What can the Australia insurance industry do to solve international problems? The United Nations’ Butch Bacani has met with the Insurance Council of Australia’s Rob Whelan to discuss the future of sustainable insurance.
Bacani, the head of the United Nations Environment Programme’s (UNEP) landmark sustainable insurance initiative has affirmed that though the industry faces global challenges, the solutions remain “utterly local”.
Butch Bacani, head of the UNEP’s Principles of Sustainable Insurance (PSI) initiative, said: “Promoting mitigation and raising awareness of the dangers of extreme weather is core to the purpose of insurance.
“If you’re able to help communities cope and manage risk in a more resilient way then you’re also making communities and economies more resilient, and making insurance more accessible and affordable.
“While many issues can be global, implementation will be utterly local ... so there is a key role for market associations, like the ICA, to play. This is one of the key reasons we’re here ... these principles apply to all lines of insurance and across geographies.”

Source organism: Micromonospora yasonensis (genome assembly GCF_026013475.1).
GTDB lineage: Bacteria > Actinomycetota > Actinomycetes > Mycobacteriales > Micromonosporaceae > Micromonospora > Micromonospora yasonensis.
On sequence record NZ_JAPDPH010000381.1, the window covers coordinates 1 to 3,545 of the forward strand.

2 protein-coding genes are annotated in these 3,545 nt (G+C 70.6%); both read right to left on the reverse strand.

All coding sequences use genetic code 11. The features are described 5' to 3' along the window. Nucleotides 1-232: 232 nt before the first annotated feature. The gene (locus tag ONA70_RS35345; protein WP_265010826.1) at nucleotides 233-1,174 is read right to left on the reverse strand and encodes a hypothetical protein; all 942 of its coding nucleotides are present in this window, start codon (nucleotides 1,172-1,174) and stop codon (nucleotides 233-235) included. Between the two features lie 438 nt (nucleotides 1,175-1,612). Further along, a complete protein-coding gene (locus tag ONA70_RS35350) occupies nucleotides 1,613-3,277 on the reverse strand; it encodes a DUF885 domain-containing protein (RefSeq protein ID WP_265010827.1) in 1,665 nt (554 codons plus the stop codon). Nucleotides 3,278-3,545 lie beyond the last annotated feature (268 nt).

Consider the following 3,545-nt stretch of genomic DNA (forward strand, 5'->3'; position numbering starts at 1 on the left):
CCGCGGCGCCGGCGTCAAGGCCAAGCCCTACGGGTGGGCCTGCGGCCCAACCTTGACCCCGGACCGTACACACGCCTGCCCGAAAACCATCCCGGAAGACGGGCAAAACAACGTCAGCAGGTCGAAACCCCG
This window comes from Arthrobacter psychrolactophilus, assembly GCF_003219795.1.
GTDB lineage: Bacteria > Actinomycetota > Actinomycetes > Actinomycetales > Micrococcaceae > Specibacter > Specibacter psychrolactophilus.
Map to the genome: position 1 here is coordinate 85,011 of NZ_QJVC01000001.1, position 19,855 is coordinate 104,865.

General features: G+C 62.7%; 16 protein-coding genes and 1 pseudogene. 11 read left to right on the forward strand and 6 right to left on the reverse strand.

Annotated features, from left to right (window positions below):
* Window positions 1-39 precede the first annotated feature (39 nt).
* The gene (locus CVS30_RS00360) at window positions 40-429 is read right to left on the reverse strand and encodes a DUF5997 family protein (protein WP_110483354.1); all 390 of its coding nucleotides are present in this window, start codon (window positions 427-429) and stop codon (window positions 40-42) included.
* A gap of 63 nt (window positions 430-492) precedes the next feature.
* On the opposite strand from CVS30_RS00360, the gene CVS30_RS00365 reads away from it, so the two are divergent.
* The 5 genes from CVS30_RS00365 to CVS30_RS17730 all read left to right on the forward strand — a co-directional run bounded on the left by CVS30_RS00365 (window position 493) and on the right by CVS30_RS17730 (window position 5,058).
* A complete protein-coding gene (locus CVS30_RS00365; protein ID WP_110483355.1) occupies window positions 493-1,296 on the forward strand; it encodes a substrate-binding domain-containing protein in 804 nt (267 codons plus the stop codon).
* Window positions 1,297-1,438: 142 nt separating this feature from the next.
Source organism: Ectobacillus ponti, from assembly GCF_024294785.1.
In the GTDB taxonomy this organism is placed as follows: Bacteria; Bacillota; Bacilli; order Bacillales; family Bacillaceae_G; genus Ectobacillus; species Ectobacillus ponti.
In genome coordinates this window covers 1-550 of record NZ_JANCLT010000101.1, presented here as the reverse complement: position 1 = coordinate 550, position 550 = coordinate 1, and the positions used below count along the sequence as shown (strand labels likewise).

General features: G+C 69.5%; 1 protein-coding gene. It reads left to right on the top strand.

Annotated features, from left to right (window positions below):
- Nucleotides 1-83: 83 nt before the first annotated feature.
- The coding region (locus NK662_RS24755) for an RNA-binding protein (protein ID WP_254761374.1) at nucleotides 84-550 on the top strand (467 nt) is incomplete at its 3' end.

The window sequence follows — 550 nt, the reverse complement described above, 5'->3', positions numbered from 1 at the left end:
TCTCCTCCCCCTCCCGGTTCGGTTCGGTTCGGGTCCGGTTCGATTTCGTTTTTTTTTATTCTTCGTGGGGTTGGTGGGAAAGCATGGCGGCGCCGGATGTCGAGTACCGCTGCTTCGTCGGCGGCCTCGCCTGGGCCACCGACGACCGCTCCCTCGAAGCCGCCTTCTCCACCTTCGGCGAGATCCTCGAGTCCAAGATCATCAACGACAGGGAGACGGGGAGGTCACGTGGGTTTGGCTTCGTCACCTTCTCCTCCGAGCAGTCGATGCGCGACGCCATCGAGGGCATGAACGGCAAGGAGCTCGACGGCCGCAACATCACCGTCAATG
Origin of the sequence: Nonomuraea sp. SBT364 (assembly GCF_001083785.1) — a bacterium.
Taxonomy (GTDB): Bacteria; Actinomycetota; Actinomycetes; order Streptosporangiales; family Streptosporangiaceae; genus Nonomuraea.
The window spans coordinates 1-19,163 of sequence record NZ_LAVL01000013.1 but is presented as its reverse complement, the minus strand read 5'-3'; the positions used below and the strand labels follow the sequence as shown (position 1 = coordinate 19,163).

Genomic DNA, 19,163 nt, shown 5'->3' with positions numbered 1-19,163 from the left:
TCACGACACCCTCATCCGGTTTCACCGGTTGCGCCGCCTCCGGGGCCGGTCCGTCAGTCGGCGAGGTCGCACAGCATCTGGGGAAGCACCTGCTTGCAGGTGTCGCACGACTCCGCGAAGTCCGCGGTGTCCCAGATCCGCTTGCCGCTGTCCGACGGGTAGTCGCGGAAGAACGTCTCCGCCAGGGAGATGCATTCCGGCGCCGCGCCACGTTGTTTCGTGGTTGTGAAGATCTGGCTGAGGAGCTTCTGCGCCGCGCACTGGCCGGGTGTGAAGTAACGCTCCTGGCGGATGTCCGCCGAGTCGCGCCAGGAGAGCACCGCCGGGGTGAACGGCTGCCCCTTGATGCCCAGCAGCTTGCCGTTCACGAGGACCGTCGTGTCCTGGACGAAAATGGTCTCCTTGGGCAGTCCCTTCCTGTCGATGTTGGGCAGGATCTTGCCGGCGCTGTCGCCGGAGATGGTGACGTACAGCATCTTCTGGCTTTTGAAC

During a conversation with Bacani at the ICA last week, Rob Whelan highlighted the ICA’s work in developing a building resilience rating tool and explained the ICA’s own ’holistic’ financial literacy project, which aims to help consumers understand insurance and will be launched in 2013.
“The resilience tool offers a way to physically measure how a given building or area is able to withstand known perils, so policyholders are able to quantify the extent to which it is resilient to flood, hail or storm,” he said.
“This is a practical tool which has the support of local councils and building suppliers so people can help themselves to build more resilient communities.”
Bacani added these initiatives were prime examples of how the regional expertise of Australian insurers could help to have a wider impact on global premiums. He said providing policyholders with the means to assess their own risk and educating them about the importance of insurance was essential.